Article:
Category Archives: Latin America

Peña plunges, crime rises, woes, and a win


A summary of events south of the border. . .

Peña plunges in the polls

The digits are so low he’d envy Trump’s numbers.

From teleSUR English:

Only 12 percent of Mexicans approve of the performance of President Enrique Peña Nieto, a new poll by newspaper Reforma found Wednesday, the lowest approval rating for a Mexican president since the paper began polling in 1995. At the beginning of his term in December 2012, Peña Nieto had a 61 percent approval rating.

His approval ratings hit a record low this month following the economic crisis and accusations of corruption, human rights violations and plagiarism. Most recently, his decision to raise gas prices by 20 percent has caused deadly riots and looting across the country.

The poll also shows 27 percent of voters favor the opposition leftist Morena party of Andres Manuel Lopez Obrador in next year’s presidential election, compared with 24 percent for the conservative National Action Party and only 17 percent for Pena Nieto’s Institutional Revolutionary Party.

The discontent with the ruling party also comes with the president’s decision to ignore public opinion claims regarding issues like the 43 disappeared Ayotzinapa students and the mounting human rights violations during his administration.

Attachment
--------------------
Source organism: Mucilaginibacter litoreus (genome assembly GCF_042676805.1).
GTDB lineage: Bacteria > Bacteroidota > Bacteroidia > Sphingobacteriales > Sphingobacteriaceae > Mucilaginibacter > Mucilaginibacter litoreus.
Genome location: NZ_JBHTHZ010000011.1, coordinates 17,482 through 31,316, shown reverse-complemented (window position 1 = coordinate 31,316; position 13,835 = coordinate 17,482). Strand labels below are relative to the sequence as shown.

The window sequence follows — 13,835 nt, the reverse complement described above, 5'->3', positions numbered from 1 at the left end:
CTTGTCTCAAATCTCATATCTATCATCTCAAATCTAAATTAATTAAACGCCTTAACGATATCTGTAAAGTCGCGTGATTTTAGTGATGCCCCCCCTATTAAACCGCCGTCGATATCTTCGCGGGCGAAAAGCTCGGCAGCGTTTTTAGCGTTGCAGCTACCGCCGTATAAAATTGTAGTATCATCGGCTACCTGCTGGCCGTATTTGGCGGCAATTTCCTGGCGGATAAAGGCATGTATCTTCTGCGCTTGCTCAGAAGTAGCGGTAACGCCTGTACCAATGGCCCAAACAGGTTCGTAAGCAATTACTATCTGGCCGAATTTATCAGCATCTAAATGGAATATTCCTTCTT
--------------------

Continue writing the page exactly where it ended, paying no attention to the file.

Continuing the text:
Peña Nieto and his political allies have been plagued by corruption allegations throughout his tenure while Mexico has endured escalating rates of violence, drug trafficking and forced disappearances.

More murders, this time in Cancun

Cartel violence is claiming bodies in a favorite venue for young U.S. tourists.

From El País:

Two shootouts in two days this week that left nine people dead and at least 15 people injured have shattered the calm of Cancún, threatening the beach resort’s position as the jewel in the crown of Mexico’s tourism industry.

On Monday, a man opened fire in the Blue Parrot nightclub in nearby Playa del Carmen, which was hosting the BPM electronic music festival. Five people died, among them a Canadian, US national and an Italian, and 15 were wounded in the attack, footage of which was posted on social networks.

The following day, armed men attacked the State Attorney General’s office in Cancún, killing a policeman. Four of the attackers were gunned down and five others arrested.

Security analyst Alejandro Hope says that the incidents were a spillover from mounting tension between criminal gangs fighting for control of the drugs trade, extortion and other illegal activities in the area.

“Things have been getting worse for several months; last summer there were attacks on massage parlors and brothels, but this has made the news because the shootout took place at an international event and there were foreign victims, while the attack on the State Attorney’s office is a direct challenge to authority,” he says.

TrumpOnomics™ worries in Mexico

And it’s not the cost of the wall that’s the biggest concern.

It’s jobs.